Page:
When it comes to choosing a working dog, you might be wondering which Portuguese Water Dog vs. Spanish Water Dog is the better option. After all, both breeds are known for being hardworking, reliable, and superb in strength and determination.
However, they also have distinct characteristics that may put one breed over the other depending on your preferences.
Here is a brief comparison of these two rare breeds, so you can make an informed decision.
Portuguese Water Dog
Portuguese Water Dogs, or Porties as they’re affectionately called, is an ancient breed with a long and storied history. Though their exact origins are shrouded in mystery, it is believed that they originated in the central Asiatic steppes around 700 BC.
From there, they made their way to Europe, where they were adopted by the Goths.
It wasn’t until the Middle Ages that the Portuguese Water Dog truly began to take shape as we know it today. It was during this time that they became popular among Portuguese fishermen, who utilized their webbed feet and swimming prowess to help with tasks such as retrieving nets and herding fish.
Spanish Water Dog
The Spanish Water Dog is a breed of dog that hails from Andalusia, Spain. This canine has been around for more than 800 years, but it was only newly recognized by the American Kennel Club (AKC) in 2015.
This rough and ready dog is a versatile companion, capable of performing various tasks such as herding, hunting, and water retrieval. Although it is clear that this water dog originated in Spain, the precise ancestry of the breed is still unknown.
Portuguese Water Dog Vs. Spanish Water Dog-A Detailed Comparison
Let’s take a detailed look at the comparison of Portuguese Water Dog Vs. Spanish Water Dog.
The Portuguese water dog is a medium-sized breed known for its webbed feet, which make it an excellent swimmer.
It measures between 50 and 57 cm (males) and 43 to 52 cm (females). As for the weight, it varies between 16 to 25 kilos. The eyes are rounded and slightly separated, and the iris is black or brown, surrounded by eyelids in the same tones.
While the Spanish water dog is also a medium-sized, rustic, and harmonious breed of dog, it is known for its muscular build, although it does not appear heavy.
It measures between 44 and 50 cm (males) and 40 to 46 cm (females). In addition, its weight is between 14 and 22 kilos. The eyes are oblique and expressive, and the coat is curly, short, and woolly, forming cords when rolled.
Portuguese Water Dogs are known for their affectionate nature and strong bonds with their favorite humans. They also love to play and be clownish, making them great therapy dogs.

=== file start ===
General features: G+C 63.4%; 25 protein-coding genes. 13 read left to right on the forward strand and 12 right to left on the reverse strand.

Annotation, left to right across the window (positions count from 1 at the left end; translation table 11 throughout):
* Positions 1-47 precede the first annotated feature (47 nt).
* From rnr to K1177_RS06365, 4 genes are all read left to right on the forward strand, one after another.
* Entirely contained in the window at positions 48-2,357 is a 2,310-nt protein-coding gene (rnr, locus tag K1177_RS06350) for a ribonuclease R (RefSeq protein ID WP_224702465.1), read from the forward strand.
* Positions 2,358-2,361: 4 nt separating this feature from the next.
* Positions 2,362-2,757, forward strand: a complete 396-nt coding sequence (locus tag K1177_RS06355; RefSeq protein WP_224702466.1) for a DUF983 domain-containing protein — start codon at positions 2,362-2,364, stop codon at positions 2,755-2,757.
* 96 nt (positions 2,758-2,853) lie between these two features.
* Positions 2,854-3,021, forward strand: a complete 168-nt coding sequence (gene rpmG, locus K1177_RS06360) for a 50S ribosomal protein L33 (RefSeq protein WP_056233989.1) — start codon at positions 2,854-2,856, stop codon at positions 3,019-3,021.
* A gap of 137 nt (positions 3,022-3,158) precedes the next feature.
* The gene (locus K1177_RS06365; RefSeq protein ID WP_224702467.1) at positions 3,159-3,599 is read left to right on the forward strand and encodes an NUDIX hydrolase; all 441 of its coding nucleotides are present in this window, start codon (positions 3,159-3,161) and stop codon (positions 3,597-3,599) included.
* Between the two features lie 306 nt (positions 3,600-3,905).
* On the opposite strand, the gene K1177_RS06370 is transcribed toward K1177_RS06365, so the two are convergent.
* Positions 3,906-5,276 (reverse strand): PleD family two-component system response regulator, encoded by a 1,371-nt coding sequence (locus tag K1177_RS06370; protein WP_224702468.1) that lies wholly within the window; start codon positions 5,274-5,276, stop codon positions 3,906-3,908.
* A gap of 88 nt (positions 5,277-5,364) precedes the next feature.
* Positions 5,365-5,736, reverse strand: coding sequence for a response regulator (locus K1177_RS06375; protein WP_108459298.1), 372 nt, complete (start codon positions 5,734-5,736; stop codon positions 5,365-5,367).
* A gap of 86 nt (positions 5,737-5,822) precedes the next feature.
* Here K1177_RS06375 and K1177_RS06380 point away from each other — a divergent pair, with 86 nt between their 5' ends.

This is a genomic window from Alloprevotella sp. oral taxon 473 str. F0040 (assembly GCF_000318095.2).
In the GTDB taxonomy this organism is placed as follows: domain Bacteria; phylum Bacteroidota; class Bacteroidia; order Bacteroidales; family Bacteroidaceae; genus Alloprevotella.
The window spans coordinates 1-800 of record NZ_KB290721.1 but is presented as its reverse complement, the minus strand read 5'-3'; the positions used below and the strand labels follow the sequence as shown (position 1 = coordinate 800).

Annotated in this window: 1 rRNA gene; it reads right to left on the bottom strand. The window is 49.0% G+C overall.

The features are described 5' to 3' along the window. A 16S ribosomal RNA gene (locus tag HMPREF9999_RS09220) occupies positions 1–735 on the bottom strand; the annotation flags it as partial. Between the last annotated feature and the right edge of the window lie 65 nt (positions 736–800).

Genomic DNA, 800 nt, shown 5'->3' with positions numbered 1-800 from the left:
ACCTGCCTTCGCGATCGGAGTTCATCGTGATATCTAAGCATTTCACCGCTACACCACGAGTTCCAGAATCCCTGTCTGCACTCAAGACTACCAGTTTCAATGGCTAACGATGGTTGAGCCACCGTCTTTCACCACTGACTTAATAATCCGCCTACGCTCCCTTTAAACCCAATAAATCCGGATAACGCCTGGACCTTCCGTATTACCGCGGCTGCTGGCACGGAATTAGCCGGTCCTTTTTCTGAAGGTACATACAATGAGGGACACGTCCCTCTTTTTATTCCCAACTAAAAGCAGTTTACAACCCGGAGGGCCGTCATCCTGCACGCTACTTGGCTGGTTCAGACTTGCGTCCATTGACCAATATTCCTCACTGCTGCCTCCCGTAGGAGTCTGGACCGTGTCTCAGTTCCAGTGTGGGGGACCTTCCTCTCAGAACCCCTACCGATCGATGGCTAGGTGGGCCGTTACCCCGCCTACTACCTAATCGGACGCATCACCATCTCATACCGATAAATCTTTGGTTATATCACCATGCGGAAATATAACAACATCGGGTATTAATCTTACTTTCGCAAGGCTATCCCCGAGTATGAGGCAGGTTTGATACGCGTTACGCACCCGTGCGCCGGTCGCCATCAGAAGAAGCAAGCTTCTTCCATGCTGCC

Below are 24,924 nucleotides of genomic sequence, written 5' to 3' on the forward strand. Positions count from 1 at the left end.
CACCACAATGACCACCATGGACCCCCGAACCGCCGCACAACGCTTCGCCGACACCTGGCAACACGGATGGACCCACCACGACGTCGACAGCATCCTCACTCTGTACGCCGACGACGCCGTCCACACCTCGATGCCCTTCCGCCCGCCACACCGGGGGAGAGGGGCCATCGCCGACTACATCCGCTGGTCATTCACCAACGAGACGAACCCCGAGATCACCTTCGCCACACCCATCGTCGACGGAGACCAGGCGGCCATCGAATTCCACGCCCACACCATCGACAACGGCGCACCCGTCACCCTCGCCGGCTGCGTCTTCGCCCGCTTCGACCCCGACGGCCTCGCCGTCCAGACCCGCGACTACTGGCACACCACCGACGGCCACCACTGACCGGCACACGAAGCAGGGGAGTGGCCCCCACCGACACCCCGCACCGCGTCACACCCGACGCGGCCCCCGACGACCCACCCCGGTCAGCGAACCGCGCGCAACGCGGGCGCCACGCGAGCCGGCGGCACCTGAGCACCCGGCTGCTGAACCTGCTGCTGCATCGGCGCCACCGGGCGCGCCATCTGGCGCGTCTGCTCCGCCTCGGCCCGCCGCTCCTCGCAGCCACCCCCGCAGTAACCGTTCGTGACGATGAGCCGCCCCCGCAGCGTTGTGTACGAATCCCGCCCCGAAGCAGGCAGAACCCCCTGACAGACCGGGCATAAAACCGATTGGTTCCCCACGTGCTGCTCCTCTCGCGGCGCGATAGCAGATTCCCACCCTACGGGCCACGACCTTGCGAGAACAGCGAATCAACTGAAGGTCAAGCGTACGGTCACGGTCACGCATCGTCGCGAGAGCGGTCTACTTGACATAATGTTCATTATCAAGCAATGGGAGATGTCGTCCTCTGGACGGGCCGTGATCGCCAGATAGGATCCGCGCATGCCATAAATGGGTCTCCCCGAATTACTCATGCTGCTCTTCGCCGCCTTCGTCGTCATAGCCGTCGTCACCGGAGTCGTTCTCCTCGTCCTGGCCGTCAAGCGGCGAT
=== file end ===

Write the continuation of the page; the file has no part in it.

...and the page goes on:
Although they are well-mannered, monitoring is still essential as they have canine weapons that might be harmful.
Spanish Water Dogs are also great socializers due to their history of herding animals. However, they are not as obedient as the Portuguese Water Dog. Despite their intelligence, they can also be stubborn at times.
Moreover, dogs from this breed are naturally suspicious and reserved toward unfamiliar faces, so exposure might be necessary before they start giving anyone their trust.
Although they are not generally aggressive, Spanish Water Dogs remain protected and make great guard dogs. Considering their history of herding, they may also try to herd your children.
Health is an important consideration when choosing any pet, and both the Spanish Water Dog and Portuguese Water Dog are healthy breeds on average. With lifespans of around 12 to 14 years, they’re moderately long-lived for dogs of their size.
While both breeds are relatively healthy, there are some significant differences in the health concerns that affect each breed.
Portuguese Water Dogs are more likely to suffer from hip and elbow dysplasia, while Spanish Water Dogs are more likely to suffer from epilepsy. Exercise-induced collapse is also more common in Portuguese Water Dogs.
When it comes to high-energy breeds, the Portuguese Water Dog and Spanish Water Dog are at the top of the list. However, the Portuguese Water Dog is a relatively high-energy breed that needs a lot of exercises, while the Spanish Water Dog is more moderate in energy and can be content with less exercise.
If you’re looking for a couch potato dog, the Spanish Water Dog is probably a better choice. However, if you’re an active person who likes to go on hikes or runs, the Portuguese Water Dog would be a better fit.
If you want to own a Portuguese Water dog, you must know that frequent brushing and grooming are necessary to keep his coat from matting and tangling.
This high-maintenance doggy requires daily brushing and occasional baths to keep his coat smooth and manageable. In addition to regular brushing, be sure to check his ears, nails, and teeth regularly to ensure his overall health.
Provide him with high-quality food to keep him happy and healthy.
Even though the Spanish Water Dog doesn’t need to be brushed frequently, bathing him is still a prerequisite.
This is because foreign objects or debris could get trapped in his thick wool. By keeping him clean, you will help to ensure his coat remains healthy and free of tangles.
The Portuguese Water Dog is an active working dog that needs a lot of space to move around. He is not recommended for apartment living and does best with a large backyard where he can run and play.
While Spanish Water Dog does not need as much space as the Portuguese Water Dog, he still does best in a home with a large yard where he can run and play. Both breeds are relatively easy to train and make great family pets.
Now that we have looked at the detailed comparison between the Portuguese Water Dog vs. Spanish Water Dog, it is up to you to decide which one is the best fit for you and your family.
If you are looking for a loyal and loving companion that will be by your side through thick and thin, either of these dogs would make an excellent choice.
Your dog will be a lifelong friend no matter what you choose!